ArtsBridge America Program Awarded $250,000 Grant for Elementary School Initiative

Lawrence University and its ArtsBridge America program will share in a $250,000 grant from the National Geographic Society Education Foundation to bring an innovative geography-through-music curriculum to Fox Valley elementary schools.

Beginning in February, Lawrence will partner with Appleton’s Edison Elementary School fifth graders to introduce “Mapping the Beat,” a curricular program developed in 2002 by the Artsbridge America program at the University of California, San Diego that combines geography content with culture-based arts instruction.

ArtsBridge scholar Sarah Tochiki, a senior music education major from Aiea, Hawaii, will work with host teachers Katie Lecker and Matt Bronson at Edison to introduce the “Mapping the Beat” curriculum. The National Geographic Foundation grant will allow ArtsBridge to offer “Mapping the Beat” to additional fifth-grade classrooms in the Fox Valley starting in Fall, 2006.

Using music as a common language, “Mapping the Beat” ArtsBridge scholars will lead fifth-grade students on a musical journey through American history. The curriculum will explore migration patterns to the United States and the meaning of music within various communities and ethnic groups.

During the program, students will explore music and geography linked to their social studies curriculum and discover why music from one region sounds differently than that of other regions. The program is designed to raise awareness about the geographic features that determine culture and art forms around the world and create a connection between music and its place of origin.

“We’re very excited about the opportunity to introduce the ‘Mapping the Beat’ curriculum to elementary children and their teachers in the Fox Valley,” said Jasmine Yep, national coordinator of the ArtsBridge America program. “‘Mapping the Beat’ was built around three main concepts — environment, identity and movement — which were selected for their parallel significance in the study of music. Past experience with this program has shown that students are truly energized as they create music in the classroom and understand the connection between that music and its place of origin in the world.”

Lawrence is part of a six-campus consortium working with the ArtsBridge America program that will share the National Geographic grant for the “Mapping the Beat” project. Lawrence will receive $30,000 over the next three years to implement the program in the Fox Valley. Sharing the grant with Lawrence is the California State University, Long Beach, Michigan State University, Oklahoma State University, the University of California, San Diego and the Center for Learning Through the Arts at the University of California, Irvine.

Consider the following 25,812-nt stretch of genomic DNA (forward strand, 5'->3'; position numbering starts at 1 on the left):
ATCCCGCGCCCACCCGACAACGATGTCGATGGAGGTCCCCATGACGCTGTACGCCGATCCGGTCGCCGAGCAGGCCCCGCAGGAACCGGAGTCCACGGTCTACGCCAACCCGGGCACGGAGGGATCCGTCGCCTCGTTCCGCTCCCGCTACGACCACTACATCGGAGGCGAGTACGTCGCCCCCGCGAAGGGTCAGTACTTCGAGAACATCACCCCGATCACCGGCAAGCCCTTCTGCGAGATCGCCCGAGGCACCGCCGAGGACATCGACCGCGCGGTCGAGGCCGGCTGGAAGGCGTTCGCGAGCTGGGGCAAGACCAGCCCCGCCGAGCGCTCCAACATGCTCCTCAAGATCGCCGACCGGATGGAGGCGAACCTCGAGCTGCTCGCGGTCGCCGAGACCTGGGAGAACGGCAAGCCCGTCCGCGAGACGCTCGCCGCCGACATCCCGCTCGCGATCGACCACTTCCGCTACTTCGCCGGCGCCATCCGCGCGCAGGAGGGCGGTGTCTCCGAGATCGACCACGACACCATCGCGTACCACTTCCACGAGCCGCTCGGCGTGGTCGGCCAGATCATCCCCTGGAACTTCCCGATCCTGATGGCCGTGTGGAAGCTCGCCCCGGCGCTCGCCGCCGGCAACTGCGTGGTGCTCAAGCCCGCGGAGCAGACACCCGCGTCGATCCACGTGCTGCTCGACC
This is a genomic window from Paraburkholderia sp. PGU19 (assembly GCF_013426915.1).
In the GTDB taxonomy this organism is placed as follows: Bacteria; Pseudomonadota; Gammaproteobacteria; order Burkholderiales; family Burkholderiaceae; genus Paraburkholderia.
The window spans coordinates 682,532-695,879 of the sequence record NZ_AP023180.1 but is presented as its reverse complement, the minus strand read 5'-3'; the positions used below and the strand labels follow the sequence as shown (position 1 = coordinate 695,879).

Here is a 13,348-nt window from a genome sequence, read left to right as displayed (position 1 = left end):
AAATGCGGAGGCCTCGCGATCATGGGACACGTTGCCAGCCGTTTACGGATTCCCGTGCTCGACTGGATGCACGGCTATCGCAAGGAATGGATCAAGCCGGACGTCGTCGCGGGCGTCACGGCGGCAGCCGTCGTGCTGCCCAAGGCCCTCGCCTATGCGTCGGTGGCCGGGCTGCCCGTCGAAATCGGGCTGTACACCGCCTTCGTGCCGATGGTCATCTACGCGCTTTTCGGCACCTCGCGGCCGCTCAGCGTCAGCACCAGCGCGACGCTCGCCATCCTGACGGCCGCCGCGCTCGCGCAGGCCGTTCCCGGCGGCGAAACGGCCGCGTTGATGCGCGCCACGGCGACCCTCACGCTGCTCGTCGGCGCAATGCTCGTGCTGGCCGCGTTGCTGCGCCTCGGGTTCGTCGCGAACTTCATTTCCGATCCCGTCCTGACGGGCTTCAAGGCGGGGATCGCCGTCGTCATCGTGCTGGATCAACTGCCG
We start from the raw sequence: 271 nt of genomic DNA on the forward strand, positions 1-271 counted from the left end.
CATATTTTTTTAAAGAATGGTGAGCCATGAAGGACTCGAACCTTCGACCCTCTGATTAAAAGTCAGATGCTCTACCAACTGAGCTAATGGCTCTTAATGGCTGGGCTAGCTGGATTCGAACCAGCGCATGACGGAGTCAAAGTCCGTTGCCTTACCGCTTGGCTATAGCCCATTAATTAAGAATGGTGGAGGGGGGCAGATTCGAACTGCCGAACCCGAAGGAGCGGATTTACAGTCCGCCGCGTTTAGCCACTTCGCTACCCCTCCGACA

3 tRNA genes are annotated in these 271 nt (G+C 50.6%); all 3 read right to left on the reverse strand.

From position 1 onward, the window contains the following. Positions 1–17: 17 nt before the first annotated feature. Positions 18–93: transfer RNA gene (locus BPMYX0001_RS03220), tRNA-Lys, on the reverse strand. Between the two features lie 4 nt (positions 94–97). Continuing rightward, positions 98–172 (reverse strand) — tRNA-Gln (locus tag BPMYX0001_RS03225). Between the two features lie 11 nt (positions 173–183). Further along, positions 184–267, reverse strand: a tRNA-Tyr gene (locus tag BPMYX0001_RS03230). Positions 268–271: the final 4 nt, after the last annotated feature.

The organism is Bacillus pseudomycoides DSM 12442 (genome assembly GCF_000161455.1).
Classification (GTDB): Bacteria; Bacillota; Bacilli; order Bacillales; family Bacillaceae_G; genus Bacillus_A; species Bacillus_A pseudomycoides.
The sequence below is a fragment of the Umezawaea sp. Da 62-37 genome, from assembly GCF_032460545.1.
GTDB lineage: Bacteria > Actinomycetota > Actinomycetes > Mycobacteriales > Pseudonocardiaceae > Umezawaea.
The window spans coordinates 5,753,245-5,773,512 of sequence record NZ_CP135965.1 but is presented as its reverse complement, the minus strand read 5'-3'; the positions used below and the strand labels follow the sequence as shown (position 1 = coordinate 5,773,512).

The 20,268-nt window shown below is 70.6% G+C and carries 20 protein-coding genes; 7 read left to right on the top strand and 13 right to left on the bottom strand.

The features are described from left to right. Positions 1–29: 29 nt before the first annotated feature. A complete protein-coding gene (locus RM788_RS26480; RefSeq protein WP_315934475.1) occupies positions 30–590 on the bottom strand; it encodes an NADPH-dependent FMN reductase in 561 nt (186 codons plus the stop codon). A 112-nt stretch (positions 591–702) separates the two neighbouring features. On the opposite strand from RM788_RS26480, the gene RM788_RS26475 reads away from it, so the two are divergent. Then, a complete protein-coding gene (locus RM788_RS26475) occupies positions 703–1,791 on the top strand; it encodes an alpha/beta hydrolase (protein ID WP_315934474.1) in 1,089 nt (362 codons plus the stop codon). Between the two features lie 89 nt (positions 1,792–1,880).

Founded in 1996 by current Lawrence President Jill Beck when she was at UC Irvine, ArtsBridge America is a university/community arts education and outreach program featuring a network of 22 universities in 13 states and Northern Ireland and their surrounding schools. The program creates university and K-12 school collaborations by partnering university arts students with a K-12 teacher to introduce interdisciplinary arts instruction through ArtsBridge projects.

Since its inception, ArtsBridge America has delivered arts curriculum to more than 300,000 pupils, professional support for more than 1,500 teachers and scholarship support for nearly 4,000 university arts students. In 1998 ArtsBridge was the recipient of a national dissemination award from the U.S. Department of Education’s Fund for the Improvement of Postsecondary Education (FIPSE) and has received several awards for its work with schools and communities.

Lawrence serves as the national headquarters for the 22 university-based ArtsBridge America partners.